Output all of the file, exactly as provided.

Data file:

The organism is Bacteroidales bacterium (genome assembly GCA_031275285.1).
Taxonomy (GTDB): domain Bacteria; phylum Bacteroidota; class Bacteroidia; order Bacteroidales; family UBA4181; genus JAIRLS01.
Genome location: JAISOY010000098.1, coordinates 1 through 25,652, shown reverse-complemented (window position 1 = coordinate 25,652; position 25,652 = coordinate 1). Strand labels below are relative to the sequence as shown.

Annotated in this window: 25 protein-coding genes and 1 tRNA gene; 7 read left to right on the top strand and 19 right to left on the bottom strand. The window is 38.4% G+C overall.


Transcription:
The organism is Bacteroidales bacterium (genome assembly GCA_031275285.1).
Taxonomy (GTDB): domain Bacteria; phylum Bacteroidota; class Bacteroidia; order Bacteroidales; family UBA4181; genus JAIRLS01.
Genome location: JAISOY010000098.1, coordinates 1 through 25,652, shown reverse-complemented (window position 1 = coordinate 25,652; position 25,652 = coordinate 1). Strand labels below are relative to the sequence as shown.

Annotated in this window: 25 protein-coding genes and 1 tRNA gene; 7 read left to right on the top strand and 19 right to left on the bottom strand. The window is 38.4% G+C overall.